Boulder Butte Hike

Hike Rating: Easy
Hike Length: 7.4 miles roundtrip
Elevation Gain: 535’
Trailhead Elevation: 6,990’
Best Season: July through September
Driving Access: Any vehicle, with care,
     once access road is snow-free

Plus Points
• An easy ridge walk through the protected Indian Rock-Vinegar Hill Scenic Area
• Fantastic views throughout, both along the ridge and into the adjacent watersheds
• Prime summer habitat for elk and mule deer, with sightings always possible
• Long wildflower season, extending from early spring into late summer
• The destination at Boulder Butte has 360 degree views of Southern Blue Mountains
• Trail is little-used, but well-marked overall with rock cairns and wood posts

Minus Points
• Trail can be faint in spots, requiring route-finding between the rock cairns
• Some boulder-hopping is required to reach final summit of Boulder Butte
• Afternoon thunderstorms can present a lightning hazard on the exposed ridge

Download (PDF, 672 KB): Photos of Boulder Butte Hike
Download (PDF, 678 KB): Topo Map for Boulder Butte Hike
Download (GPX, 1 KB): GPS Points for Boulder Butte Hike
Download (PDF, 897 KB): Road Map for Boulder Butte Hike

Trail Notes
Map of Boulder Butte Hike
From Head O'Boulder Campground, the trail (aka Princess Trail, #251) climbs north over a pine-covered knob and descends into a broad meadow filled with western coneflower. The trail crosses this meadow, then bends southeast as it begins climbing along the south flank of Greenhorn Ridge, through scattered stands of subalpine fir. Rock cairns and wood posts (mostly fallen down) mark the route every few hundred yards, so it's easy to follow. At 1.8 miles, the trail crests the top of Greenhorn Ridge and sweeping views open up north over the South Fork Desolation watershed and beyond.

From this point, the trail follows the ridge line south and east, with more views south into the Middle Fork John Day River watershed. Look for elk beds in the fir stands along the ridge or on the grassy slopes between the trees.
The trail climbs gradually along the ridge, then contours south around Point 7452 and, at 2.9 miles, arrives at an unsigned trail junction on a broad open ridge (GPS Point 1). From this junction, take the fork angling back left (northeast) and follow the rock cairns and downed posts east toward Boulder Butte on the horizon.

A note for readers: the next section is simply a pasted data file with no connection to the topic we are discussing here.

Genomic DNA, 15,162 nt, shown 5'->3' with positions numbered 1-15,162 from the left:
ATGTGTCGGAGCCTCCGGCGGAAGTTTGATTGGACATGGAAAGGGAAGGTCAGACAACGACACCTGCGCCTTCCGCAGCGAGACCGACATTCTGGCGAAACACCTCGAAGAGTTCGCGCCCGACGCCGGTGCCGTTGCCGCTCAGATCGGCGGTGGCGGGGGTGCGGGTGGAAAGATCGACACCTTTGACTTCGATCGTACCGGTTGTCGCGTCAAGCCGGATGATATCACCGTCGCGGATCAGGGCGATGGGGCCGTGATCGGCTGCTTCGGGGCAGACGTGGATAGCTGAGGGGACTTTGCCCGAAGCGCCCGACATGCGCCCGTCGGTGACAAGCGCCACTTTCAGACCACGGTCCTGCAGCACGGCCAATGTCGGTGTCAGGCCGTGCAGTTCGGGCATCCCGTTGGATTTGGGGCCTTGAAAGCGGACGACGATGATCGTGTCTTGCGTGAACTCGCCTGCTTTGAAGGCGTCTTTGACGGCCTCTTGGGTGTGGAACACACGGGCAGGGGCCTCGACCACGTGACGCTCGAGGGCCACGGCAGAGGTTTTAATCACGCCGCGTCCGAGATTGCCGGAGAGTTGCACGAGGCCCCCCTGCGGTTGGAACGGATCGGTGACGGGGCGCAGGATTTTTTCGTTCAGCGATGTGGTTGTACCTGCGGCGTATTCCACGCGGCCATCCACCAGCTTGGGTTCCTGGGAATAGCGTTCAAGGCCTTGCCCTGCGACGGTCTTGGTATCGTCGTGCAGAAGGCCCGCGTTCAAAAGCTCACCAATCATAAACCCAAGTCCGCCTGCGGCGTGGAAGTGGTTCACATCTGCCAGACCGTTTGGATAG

About 0.5 miles past the junction, the trail descends into a low saddle just below Boulder Butte (GPS Point 2). Here the route leaves the main trail and traverses northeast cross-country about 250 yards down to the prominent northwest ridge of the butte (GPS Point 3). Note that this northwest ridge is the safest route to the top of the butte, as most other sides of the butte have sheer rock cliffs. Scramble up this northwest ridge, through stunted subalpine firs and over granite boulders, for about 0.2 miles to the summit.

The climbing is steep but easy, through openings between the trees and rocks. Look for elk beds scattered among the boulders. Only the last 50' requires careful boulder-hopping to reach the summit. Once on top, the views are spectacular, north down the South Fork Desolation watershed, east along the Greenhorn Ridge, and back west to the Indian Rock Lookout where the hike began. Enjoy the views and return as you came.

Road to Trailhead
From the south on paved Hwy 20 along the Middle Fork John Day River, take gravel Road 45 north about 10 miles toward the crest of Greenhorn Ridge, to its junction with Road 537 on the right. With care, this road can be traveled by any passenger car. From the north on Forest Road 10 along Desolation Creek, turn south onto Road 45 and drive about 8.3 miles to its junction with Road 537 on the left. This route is passable only by high-clearance vehicles and only when dry.

Once at Road 537, follow it east about 2.4 miles to the trailhead at Head O' Boulder Campground on the right. This road is passable by any passenger car, but only after the snow has melted off it, which can be as late as early July in wet years.

Camping Options
Tent campers and those with small travel trailers (say up to 16') can stay right at the trailhead in the rustic Head O' Boulder Campground. There are 4-6 sites in the trees here, on both sides of Road 537. There is a vault toilet and water for stock, but no drinking water or trash pickup and no fee.

On the south, in the Middle Fork John Day watershed, the closest developed camping area is the Lower Camp Creek Campground, 1.5 miles south off Hwy 20 on Road 36, and about 18 driving miles from the trailhead. There are 6 sites, on a forested bench above Camp Creek, that will accommodate any camping style, including travel trailers up to 40'. There is a vault toilet, picnic tables and fire rings at each site, but no drinking water. Fees were $6.00 per night in 2013.

On the north, in the Desolation Creek watershed, the nearest developed camping area is the Olive Lake Campground, off Forest Road 10, about 17 driving miles from the trailhead. This is a popular recreation area, with 28 sites for any type of camping setup, spread out on the hillside east of the lake. It has 7 vault toilets, a boat ramp and two docks, plus tables and fire rings at most campsites. There is no drinking water or garbage pickup, but it does have a camp host in summer. Fees were $12.00 per night in 2013.

Agency Contact: Malheur National Forest, Blue Mountain District, (541) 575-3000

DISCLAIMER: Every effort has been made to ensure the accuracy of this information, but the authors do not guarantee that it is either current or correct. The reader assumes full responsibility for any use of this information, and is encouraged to contact local public land agencies to inquire about current conditions before traveling.

Page last updated: 11/15/13